in the past it has been possible to construct a folder, which is an expensive device which included a mechanism referred to as a tucker for folding the continuous form stationery -along the lines of weakening. However, the machine as constructed was adapted only to handle one size of record sheet, i.e., in lineal distance between continuous lines of weakening. For example, see U.S. Patent No. 2,643,878, assigned to a common assignee.

Obviously, it is desirable to provide -a folder having a tucker mechanism which is adjustable and may be adapted to fold continuous form stationery having record sheets of any size. Such a construction allows the production of stationery which will fulfill the normal requirements `of any business machine and will lessen the necessity for a larger number of folders.

It is therefore an object of this invention to provide a device adapted to produce continuous form stationery including a tucker mechanism capable of handling various record sheet sizes.

It is another object of this -invention to produce such a device wherein the tucker can be adjusted both to lineal distance in tucking and to time in tucking.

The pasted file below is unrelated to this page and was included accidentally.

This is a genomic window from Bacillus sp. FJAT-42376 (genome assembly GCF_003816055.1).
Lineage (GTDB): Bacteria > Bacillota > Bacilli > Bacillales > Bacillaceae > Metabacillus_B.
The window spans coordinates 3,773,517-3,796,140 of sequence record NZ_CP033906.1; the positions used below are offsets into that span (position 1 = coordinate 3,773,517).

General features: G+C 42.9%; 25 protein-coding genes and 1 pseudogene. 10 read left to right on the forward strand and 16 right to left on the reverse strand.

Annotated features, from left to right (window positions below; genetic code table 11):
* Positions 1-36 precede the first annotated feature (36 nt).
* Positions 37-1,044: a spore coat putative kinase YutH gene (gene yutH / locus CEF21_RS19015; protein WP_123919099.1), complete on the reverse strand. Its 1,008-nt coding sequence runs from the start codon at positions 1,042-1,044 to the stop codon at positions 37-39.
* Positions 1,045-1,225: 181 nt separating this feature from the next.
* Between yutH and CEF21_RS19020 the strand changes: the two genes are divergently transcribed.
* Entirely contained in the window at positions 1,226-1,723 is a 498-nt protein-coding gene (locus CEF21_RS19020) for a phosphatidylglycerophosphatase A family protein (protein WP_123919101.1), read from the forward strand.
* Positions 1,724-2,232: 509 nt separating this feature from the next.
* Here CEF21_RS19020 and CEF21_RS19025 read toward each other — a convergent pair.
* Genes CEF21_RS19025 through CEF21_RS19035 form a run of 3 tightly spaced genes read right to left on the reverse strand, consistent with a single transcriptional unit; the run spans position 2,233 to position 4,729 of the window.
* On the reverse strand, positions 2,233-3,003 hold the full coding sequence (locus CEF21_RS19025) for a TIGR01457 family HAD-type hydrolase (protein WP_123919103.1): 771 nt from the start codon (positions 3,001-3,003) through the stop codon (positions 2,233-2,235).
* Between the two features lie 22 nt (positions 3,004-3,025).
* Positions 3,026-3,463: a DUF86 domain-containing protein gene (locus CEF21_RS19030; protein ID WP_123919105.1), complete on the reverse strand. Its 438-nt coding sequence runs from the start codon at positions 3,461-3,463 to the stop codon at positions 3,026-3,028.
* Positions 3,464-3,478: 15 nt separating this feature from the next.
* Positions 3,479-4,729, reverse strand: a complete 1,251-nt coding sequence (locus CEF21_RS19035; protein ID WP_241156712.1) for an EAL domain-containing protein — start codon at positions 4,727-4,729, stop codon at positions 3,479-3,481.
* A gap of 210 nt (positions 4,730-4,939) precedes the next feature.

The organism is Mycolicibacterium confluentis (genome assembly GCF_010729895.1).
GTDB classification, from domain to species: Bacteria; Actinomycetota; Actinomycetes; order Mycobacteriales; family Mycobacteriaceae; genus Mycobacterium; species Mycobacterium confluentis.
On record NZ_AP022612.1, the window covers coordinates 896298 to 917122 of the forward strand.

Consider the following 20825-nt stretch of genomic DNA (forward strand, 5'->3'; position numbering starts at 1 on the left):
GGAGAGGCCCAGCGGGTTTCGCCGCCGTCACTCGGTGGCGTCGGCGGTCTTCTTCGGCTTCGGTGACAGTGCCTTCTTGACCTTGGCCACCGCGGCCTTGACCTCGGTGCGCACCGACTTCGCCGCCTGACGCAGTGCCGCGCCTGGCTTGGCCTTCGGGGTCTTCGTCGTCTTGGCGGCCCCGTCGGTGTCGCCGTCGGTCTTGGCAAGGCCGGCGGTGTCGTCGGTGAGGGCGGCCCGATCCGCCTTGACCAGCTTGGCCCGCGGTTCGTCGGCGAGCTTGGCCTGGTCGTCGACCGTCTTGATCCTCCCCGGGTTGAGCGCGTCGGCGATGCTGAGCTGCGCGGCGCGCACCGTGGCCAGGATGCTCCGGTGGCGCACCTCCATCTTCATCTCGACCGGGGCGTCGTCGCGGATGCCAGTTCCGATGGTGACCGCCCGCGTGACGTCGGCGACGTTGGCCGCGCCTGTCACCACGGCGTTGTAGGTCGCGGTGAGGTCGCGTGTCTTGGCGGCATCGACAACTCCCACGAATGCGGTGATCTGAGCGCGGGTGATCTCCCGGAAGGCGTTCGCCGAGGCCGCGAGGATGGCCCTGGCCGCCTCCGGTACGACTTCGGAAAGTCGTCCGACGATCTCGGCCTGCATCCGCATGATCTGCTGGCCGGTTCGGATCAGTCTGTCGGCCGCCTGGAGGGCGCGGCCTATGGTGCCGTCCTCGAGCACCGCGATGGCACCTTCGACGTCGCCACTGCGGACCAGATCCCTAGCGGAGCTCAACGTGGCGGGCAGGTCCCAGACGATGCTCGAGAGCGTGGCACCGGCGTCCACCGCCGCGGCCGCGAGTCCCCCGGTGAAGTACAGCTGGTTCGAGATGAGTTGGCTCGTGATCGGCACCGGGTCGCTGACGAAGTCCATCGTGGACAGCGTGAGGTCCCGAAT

It is still another object of this invention to provide such a device having a pair of tuckers each of which are adapted to fold continuous form stationery along its line of weakening, one of the tuckers being adapted to fold the stationery in one direction and -another tucker being adapted to fold the stationery in another direction.

It is yet a further object of this invention to provide a folder having a tucker mechanism `such as that referred to also including a variable speed folding apparatus, an adjustable dapper mechanism and an adjustable speed conveyor mechanism for carrying away folded packs of continuous form stationery.

Other objects and advantages of the invention will become apparent from the following description taken together with the accompanying drawings.

In the drawings:

FIGURE l is a diagrammatic side elevational viewI showing the important elements of the device of this invention;

FIGURE 2 is a partial side elevational view of the device `of the invention partly in section and partly showing features in dotted lines;

FIGURE 3 is a partial side elevational View similar 3,086,738 Patented Apr. 23, 1963 to FIG. 2 taken from the opposite side of the machine also showing portions in dotted lines;